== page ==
The resultant DSU product from any heavy feedstock containing sulphur has:
- low sulphur
- no heavy metals like vanadium and nickel
- no TAN (total acid number)
- fewer volatiles.
Significantly lower sulphur specifications for residual fuel oils are both in place and on the horizon for the shipping industry. The high sulphur residue market is shrinking and a ‘bottoms bubble’ is emerging. To meet these new specifications, refiners will need to use more low sulphur diesel as blendstock for making marine bunker fuel, and a lot less highsulphur heavy bottom streams like vacuum residue. This will depress the price of refinery bottoms, the ideal feedstock for the DSU process. Removing sulphur from bottoms is challenging and can be expensive for conventional hydro-processing, but DSU is a cost-effective solution for bottoms desulphurisation.
Shipping companies are looking at alternatives, from on-ship scrubbers to LNG retrofits, all of which are very expensive. According to Lloyd’s Register and University College London, over 75% of future demand is expected to be met by residual fuel oils.
In all instances, the oil industry is faced
with the issue of determining what to do with their high sulphur production. Refiners have the option to destroy the vacuum residue by adding residue destruction processing capacity (e.g., delayed coking units) or treating the vacuum residue to reduce the sulphur to 0.5% with some form of residue hydrotreating.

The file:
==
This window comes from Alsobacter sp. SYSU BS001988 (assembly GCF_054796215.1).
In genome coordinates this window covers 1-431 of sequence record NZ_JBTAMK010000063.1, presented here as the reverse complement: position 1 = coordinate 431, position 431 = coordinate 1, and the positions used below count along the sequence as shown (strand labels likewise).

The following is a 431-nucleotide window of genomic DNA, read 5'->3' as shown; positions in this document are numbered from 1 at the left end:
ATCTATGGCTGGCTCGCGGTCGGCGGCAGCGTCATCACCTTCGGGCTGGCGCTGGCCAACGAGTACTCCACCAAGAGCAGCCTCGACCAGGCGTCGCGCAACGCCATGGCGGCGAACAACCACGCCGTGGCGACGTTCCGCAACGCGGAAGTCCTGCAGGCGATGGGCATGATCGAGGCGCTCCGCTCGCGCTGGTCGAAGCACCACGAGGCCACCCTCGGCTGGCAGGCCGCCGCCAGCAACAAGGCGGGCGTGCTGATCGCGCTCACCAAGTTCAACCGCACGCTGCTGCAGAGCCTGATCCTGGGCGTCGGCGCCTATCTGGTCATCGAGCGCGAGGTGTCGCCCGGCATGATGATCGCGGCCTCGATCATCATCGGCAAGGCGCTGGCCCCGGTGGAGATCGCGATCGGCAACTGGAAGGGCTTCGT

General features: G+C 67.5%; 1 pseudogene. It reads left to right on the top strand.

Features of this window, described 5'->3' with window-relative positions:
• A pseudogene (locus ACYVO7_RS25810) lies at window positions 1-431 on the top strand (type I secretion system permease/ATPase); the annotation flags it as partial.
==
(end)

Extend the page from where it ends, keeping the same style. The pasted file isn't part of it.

Conventional residue hydrotreating processes have high capital costs, high catalyst consumption and high hydrogen consumption, making them economically unattractive in many applications. Shell Global Solutions has commented that, ‘These days, the sulphur content in crude oil has more than doubled while product specifications have been reduced by several orders of magnitude…Desulphurisation of marine fuel is one of the hardest technical and commercial challenges that refinery operators have ever faced. Our research and development efforts are exploring both low-sulphur fuels and end-of-pipe solutions. For the vessel operators, meeting the new emissions standards may involve a combined solution.’
At Field Upgrading, we believe the DSU process has three clear advantages over conventional desulphurisation technologies:
The DSU process has a very simple process line-up – reactor, separation, and sodium recovery. By contrast, conventional processes for removing sulphur from heavy oil are significantly more complex, requiring additional processing units such as cokers, hydrotreaters, sulphur plants and catalyst handling. As a result, the DSU process requires less than half the major equipment – which is the key driver for capital cost. At the same time, the DSU process is cheaper to operate since no catalyst is required and far less energy and hydrogen is involved.
Conventional desulphurisation processes must be big to be economic. Coker and hydrotreating units, for example, must typically be larger than 100,000 b/d to get the required economy of scale. In contrast, the DSU process lends itself to being economic on a much smaller scale. The sodium/sulphur reaction is very fast so the reactor is relatively small. One 10,000 b/d DSU plant would likely be comprised of 40 to 60 sea container-sized skids that can be pre-fabricated and delivered to site to minimise low-productivity work in the field. The core processing units would have a footprint of only approximately 2.4 hectares or 6 acres.